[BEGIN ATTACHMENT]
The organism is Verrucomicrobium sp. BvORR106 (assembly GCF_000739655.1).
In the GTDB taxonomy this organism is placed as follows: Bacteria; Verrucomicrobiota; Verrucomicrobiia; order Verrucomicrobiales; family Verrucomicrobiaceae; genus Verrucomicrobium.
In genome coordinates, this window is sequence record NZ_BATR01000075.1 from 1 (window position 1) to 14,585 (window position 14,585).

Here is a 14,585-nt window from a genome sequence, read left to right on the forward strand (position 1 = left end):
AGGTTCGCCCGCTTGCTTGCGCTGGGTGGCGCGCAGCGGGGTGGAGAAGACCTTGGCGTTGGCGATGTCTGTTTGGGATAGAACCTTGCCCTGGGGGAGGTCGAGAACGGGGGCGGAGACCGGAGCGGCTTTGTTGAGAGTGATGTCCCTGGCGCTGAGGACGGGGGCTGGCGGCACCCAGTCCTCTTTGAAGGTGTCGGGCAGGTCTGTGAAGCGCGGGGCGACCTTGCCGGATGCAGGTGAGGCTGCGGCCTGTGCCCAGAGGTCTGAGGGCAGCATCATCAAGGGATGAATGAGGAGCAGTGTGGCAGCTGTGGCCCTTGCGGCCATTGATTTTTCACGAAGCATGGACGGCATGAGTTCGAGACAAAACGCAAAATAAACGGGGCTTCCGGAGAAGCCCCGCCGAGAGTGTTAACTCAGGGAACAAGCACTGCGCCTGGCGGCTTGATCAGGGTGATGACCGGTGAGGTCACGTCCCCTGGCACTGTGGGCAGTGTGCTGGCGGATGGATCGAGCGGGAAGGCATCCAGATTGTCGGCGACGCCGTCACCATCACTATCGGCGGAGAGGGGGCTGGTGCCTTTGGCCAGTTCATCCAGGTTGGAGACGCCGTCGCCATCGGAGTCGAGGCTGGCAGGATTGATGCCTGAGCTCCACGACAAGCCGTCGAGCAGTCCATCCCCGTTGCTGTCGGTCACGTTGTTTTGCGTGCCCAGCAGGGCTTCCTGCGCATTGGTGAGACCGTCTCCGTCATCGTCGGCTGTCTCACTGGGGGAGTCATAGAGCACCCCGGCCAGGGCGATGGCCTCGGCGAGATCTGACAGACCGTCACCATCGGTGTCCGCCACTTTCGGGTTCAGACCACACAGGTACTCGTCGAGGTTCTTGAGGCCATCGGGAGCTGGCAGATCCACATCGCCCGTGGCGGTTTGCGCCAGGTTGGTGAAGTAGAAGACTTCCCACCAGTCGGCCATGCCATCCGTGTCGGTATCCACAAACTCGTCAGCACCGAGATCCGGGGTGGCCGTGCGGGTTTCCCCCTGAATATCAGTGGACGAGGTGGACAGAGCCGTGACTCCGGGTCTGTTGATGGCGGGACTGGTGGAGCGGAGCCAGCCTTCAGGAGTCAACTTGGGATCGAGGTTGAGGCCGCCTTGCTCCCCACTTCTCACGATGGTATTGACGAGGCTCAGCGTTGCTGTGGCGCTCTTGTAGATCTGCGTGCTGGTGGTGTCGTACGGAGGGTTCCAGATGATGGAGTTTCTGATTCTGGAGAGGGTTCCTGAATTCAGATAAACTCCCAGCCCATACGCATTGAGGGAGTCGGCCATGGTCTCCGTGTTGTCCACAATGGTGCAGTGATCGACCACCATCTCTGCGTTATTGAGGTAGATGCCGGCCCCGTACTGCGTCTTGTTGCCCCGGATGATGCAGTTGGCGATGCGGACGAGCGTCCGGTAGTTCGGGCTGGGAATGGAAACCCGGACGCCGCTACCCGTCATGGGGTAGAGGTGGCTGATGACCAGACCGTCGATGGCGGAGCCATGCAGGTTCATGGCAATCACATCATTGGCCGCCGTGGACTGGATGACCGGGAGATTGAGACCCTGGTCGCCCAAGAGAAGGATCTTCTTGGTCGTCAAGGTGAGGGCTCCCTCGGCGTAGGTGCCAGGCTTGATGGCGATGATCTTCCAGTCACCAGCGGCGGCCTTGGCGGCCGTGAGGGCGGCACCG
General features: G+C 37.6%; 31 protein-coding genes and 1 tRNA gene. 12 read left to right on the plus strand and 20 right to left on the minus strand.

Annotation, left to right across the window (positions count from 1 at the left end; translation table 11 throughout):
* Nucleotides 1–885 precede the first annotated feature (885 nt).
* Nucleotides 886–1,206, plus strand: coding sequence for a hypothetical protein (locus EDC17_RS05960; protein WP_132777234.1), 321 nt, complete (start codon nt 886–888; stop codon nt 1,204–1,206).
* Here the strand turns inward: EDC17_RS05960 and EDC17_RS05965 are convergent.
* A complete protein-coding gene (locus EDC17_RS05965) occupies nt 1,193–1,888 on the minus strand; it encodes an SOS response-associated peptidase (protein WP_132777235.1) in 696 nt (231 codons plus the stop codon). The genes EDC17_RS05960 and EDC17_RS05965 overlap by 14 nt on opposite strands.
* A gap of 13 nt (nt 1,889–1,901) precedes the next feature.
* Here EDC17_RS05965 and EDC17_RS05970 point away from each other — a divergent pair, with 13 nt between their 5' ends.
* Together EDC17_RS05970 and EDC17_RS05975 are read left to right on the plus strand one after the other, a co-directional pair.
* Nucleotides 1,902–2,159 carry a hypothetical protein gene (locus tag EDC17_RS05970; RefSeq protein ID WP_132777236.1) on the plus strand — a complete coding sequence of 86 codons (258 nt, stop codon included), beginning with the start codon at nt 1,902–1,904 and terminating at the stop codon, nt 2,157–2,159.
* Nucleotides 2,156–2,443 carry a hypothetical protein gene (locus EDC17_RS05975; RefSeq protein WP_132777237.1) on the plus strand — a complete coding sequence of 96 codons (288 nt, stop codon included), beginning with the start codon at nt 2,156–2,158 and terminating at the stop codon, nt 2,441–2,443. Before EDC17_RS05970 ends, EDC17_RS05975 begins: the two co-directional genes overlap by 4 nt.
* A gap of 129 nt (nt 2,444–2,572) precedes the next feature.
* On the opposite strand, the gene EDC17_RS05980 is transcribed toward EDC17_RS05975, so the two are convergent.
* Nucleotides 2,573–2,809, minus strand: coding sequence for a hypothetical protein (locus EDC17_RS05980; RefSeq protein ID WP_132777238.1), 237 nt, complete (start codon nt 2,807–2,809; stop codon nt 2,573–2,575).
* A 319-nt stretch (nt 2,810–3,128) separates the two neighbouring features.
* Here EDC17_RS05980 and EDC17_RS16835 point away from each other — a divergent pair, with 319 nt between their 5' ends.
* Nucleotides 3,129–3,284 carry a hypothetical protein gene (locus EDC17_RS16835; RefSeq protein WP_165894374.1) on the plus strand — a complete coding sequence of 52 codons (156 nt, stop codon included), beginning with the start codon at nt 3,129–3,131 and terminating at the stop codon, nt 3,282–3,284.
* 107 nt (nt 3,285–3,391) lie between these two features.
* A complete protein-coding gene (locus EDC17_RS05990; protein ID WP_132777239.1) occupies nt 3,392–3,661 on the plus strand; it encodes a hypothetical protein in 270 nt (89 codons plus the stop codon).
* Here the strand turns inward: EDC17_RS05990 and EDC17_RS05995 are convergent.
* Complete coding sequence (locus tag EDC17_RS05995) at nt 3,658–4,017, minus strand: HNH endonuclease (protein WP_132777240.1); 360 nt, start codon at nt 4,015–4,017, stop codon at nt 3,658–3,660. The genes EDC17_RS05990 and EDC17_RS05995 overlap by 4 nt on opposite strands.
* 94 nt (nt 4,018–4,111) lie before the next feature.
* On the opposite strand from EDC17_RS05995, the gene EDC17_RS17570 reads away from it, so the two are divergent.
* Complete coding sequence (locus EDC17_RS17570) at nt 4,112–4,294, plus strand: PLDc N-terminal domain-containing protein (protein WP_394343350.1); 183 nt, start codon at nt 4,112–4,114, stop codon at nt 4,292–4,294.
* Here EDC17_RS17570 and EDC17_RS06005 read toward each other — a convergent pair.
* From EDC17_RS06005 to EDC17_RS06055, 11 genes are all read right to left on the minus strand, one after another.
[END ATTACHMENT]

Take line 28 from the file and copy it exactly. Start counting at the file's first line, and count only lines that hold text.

* On the opposite strand from EDC17_RS05995, the gene EDC17_RS17570 reads away from it, so the two are divergent.